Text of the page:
Our right to choose?

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Should we all be pushed to reach our full potential…even if we don’t want to?

By Grant J Everett

It’s a story currently shared by the better part of half a million Americans: if you are born in the US with a serious developmental disability or a physical disability (like cerebral palsy or spinal damage), this generally means that public schools will automatically jam you into the too-hard basket from day one. Developmentally delayed students are generally encouraged to leave school at the age of 14 to start a lifelong career in a nonprofit workshop for sub-minimum wage. The majority of these workplaces don’t offer any chance of rehabilitation or advancement, and are basically a dead end.

But thanks to a decision made by the Justice Department in the little state of Rhode Island, there are some MASSIVE changes being put into place that have the potential to cause sweeping change across the United States. Long story short, if these workplaces aren’t able to bump up the pay to minimum wage or better, they’ll be closed. However, most of these workshops don’t generate enough revenue to pay minimum wage, so it’s inevitable that most of them will go out of business.

If somebody isn’t benefiting financially from a job, but they get a sense of accomplishment and meaning, what’s best for them?

On the surface, better pay and better conditions for vulnerable workers is great news. Everybody should be paid a living wage. But what do the EMPLOYEES want?

Judged

To be brief: back in 2014 the Justice Department of Rhode Island found that the “sweatshop industry” employing thousands of developmentally delayed workers was guilty of systemic violations of the Disabilities Act. As a result, these sheltered workshops were given two options: improve their working conditions, or close down for good (Heasley 2014).

Rhode Island is also breaking the sweatshop cycle at its source by putting more help in place for school kids who would otherwise be destined to get stuck in this spiral like so many others. There are plans to redirect “significant” funds towards this issue over the next decade, which will include transition services for students, internships, visits to potential job sites and peer mentoring. As there’s more to life than just work, there will also be fun and educational community-based activities outside of business hours.

But what do the workers want?

Most people will get mad if they hear about people with a disability getting exploited. It’s a natural reaction and proves you have a soul. However, when we look at the Rhode Island situation, it’s important to keep in mind that many of the employees who attend these workshops are content with the existing conditions, and a lot of them have made it clear that they’d prefer to stay right where they are (a sentiment that’s more common than you might guess). In addition to the workers themselves, many carers have good things to say about the workshops, and have gone so far as to say that closing these locations would be a great loss for their loved ones.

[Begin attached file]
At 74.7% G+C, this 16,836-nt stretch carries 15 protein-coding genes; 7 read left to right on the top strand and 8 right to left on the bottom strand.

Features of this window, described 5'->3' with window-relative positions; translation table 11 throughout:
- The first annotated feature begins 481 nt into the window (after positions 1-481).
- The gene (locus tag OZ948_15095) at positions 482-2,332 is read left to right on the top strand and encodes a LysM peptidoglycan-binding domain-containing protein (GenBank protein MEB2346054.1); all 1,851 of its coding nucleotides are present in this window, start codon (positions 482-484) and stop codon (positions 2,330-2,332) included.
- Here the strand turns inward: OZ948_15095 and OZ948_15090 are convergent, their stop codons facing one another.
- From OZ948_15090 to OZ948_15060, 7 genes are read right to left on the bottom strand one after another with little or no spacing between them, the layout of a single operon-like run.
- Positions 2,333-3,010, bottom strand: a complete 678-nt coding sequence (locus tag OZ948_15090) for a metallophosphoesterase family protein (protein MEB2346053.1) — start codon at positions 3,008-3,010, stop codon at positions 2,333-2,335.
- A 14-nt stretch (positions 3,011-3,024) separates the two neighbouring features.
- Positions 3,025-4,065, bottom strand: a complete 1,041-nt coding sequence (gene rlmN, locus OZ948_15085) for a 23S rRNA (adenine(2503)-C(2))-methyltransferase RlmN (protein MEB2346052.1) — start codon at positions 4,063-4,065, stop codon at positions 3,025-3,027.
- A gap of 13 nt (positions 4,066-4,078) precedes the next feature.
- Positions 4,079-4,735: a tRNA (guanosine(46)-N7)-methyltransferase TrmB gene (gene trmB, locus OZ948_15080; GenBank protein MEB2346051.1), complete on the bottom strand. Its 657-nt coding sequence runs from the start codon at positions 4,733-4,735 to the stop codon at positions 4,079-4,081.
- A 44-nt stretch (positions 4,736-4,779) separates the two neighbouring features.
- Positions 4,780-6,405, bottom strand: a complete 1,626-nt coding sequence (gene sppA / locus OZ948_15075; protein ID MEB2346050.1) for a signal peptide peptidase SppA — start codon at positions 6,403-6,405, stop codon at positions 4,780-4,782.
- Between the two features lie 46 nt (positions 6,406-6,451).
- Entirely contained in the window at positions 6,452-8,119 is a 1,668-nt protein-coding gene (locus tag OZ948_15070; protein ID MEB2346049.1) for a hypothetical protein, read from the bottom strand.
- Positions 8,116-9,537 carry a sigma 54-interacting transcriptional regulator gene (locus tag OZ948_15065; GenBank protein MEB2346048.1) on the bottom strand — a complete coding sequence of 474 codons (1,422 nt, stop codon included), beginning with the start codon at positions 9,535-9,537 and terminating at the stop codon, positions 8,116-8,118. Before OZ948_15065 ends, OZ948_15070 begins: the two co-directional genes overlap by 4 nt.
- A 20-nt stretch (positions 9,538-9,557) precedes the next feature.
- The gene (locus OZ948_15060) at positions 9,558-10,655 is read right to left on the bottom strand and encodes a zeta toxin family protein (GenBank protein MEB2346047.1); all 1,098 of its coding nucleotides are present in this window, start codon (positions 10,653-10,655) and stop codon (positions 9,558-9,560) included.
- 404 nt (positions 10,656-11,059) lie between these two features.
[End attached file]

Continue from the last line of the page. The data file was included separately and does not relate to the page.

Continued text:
So the big question is: if somebody is content with their work situation and they make a decision as a grown adult to keep things the way they are, do we have the right to force them to do something else? Are these workers really being exploited if they find meaning, worth and perhaps even joy in doing what they do? If somebody we care for is capable of getting more from life, is it our duty to encourage them to pursue it?

Dead end?

If you think that “sweatshop” is too harsh a term, consider that minimum wage in America is $7.25 an hour, while the average hourly pay for a disabled worker in a sheltered workshop is $2.21. Some might dismiss these numbers with the argument that the workers get government benefits to make up for their low wages (like here in Australia). But while our local Disability Support Pension (DSP) might share a few similarities with American disability benefits, there are huge differences. Getting onto disability benefits in America is magnitudes more difficult than Australia (it’s meant to be the most choosy disability support system in the Western world), and even if you do qualify, the monthly cheques from Uncle Sam are far less generous than what you’d get here. This means that while the average Australian resident in a supported employment role would be able to pay their rent and bills thanks to the DSP safety net, if you’re living in America and attending a similar kind of work setting, you’ll find that making ends meet will be a constant struggle. Most American welfare recipients have to rely on food stamps and carer support just to survive, let alone to treat themselves to anything that isn’t essential.

Most Westerners are sympathetic towards (for instance) workers in Brazil who only earn two bucks an hour, but keep in mind that the much higher cost of living in the US effectively makes American workers worse off than those south of the border!

As a final note: the 2014 judgement made by the Justice Department in Rhode Island has become the catalyst for sweeping change across the US. So far, Oregon and New York have jumped on the bandwagon, and many more will undoubtedly follow.

So what do you think? If we’re capable of getting more from life, should we be forced to meet our potential?

Bibliography
Heasley, S (2014), Justice Department Urges Shift Away From Sheltered Workshops.
www.disabilityscoop.com/2014/04/08/justice-away-sheltered/19265/
Denson, B (2015), Oregon’s sheltered workshops for the disabled to be phased out under terms of settlement.
www.oregonlive.com/pacific-northwest-news/index.ssf/2015/09/oregons_sheltered_workshops_fo.html

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